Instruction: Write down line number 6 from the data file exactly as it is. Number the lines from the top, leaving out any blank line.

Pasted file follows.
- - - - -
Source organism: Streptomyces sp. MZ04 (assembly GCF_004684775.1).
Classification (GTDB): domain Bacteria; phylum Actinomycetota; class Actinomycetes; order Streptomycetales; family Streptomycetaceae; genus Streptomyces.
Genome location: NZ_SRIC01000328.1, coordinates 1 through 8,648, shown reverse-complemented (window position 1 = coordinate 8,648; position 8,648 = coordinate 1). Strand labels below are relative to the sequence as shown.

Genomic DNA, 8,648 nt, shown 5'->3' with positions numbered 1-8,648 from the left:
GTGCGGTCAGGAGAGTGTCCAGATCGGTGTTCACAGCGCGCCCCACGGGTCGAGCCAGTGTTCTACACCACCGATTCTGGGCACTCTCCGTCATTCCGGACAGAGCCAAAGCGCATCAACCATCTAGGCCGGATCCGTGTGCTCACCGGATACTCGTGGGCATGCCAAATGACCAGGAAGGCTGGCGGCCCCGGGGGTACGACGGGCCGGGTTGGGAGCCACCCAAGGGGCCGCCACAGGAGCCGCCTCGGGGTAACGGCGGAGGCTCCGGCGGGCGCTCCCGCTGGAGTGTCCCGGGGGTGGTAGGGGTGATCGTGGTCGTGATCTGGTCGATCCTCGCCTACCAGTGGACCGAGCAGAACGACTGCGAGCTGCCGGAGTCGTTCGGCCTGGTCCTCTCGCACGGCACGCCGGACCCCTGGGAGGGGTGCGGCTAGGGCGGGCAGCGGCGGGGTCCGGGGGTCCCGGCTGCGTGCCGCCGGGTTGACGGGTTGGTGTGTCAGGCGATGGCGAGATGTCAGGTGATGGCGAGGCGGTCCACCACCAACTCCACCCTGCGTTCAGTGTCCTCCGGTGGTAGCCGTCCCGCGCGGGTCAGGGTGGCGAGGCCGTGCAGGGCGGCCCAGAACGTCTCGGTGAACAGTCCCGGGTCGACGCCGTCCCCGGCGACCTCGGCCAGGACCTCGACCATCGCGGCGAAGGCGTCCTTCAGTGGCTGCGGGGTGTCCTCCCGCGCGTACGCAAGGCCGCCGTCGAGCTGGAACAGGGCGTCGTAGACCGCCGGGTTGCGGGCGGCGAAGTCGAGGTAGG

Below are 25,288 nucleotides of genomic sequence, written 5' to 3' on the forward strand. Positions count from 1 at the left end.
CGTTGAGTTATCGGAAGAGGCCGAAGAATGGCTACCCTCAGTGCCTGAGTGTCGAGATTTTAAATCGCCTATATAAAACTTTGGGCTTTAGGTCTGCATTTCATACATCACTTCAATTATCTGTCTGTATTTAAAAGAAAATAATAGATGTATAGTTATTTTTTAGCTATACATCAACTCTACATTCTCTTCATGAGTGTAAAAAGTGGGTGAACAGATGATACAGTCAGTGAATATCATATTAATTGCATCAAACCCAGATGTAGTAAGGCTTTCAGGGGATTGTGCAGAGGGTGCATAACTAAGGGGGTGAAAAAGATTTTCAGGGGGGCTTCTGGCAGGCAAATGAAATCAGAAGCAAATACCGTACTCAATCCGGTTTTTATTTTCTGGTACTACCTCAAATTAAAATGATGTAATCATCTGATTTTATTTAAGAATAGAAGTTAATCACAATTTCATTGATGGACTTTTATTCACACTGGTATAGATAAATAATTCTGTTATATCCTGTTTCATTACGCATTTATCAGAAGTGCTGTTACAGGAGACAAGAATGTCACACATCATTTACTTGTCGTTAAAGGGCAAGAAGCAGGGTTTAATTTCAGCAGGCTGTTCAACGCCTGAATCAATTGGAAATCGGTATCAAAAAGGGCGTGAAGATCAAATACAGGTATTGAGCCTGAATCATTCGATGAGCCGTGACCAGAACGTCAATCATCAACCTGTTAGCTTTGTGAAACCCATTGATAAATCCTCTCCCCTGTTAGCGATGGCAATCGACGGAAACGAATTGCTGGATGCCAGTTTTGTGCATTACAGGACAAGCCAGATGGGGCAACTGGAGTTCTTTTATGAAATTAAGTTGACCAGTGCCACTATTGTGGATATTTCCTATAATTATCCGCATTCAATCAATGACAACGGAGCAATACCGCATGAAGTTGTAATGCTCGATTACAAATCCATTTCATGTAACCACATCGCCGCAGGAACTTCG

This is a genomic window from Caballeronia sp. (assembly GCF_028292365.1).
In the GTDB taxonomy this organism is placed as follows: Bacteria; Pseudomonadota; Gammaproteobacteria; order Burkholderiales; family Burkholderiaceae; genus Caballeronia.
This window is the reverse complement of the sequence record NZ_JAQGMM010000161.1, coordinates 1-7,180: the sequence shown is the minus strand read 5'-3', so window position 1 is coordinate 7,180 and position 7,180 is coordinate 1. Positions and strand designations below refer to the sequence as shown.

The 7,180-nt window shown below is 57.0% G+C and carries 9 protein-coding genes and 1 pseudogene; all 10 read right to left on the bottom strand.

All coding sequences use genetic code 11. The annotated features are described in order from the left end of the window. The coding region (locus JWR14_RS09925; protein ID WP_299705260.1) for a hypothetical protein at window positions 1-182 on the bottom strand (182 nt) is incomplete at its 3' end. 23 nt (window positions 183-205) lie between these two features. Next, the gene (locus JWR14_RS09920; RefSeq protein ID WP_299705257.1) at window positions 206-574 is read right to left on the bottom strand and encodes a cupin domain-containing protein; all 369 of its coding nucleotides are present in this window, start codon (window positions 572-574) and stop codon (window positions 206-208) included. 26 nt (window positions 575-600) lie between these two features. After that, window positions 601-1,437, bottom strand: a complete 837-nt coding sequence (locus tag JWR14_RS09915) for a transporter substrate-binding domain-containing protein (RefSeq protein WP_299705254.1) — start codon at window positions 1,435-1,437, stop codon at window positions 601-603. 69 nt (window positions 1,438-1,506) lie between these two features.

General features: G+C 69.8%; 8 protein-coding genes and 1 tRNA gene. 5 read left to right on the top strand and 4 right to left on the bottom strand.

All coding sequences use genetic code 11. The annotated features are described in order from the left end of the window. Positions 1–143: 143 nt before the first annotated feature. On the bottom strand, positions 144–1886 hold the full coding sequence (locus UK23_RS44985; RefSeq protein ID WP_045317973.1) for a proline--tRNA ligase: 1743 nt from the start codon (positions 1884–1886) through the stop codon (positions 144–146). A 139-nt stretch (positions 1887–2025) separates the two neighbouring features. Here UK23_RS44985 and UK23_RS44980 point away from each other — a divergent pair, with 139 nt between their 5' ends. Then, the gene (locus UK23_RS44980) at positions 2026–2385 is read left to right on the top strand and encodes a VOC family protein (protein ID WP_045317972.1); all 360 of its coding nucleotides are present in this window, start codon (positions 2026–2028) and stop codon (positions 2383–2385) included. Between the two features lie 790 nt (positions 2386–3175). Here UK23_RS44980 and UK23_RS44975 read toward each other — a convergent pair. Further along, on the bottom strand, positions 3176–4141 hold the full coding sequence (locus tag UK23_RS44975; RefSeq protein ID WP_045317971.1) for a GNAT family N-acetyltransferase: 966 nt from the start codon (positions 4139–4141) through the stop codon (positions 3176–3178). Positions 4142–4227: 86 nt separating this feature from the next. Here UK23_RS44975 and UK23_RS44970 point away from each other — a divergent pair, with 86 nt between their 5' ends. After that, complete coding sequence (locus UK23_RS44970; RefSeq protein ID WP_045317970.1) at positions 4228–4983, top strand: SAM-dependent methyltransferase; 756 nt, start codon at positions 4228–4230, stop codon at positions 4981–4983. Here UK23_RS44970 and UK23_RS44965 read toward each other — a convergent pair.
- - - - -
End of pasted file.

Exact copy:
Below are 25,288 nucleotides of genomic sequence, written 5' to 3' on the forward strand. Positions count from 1 at the left end.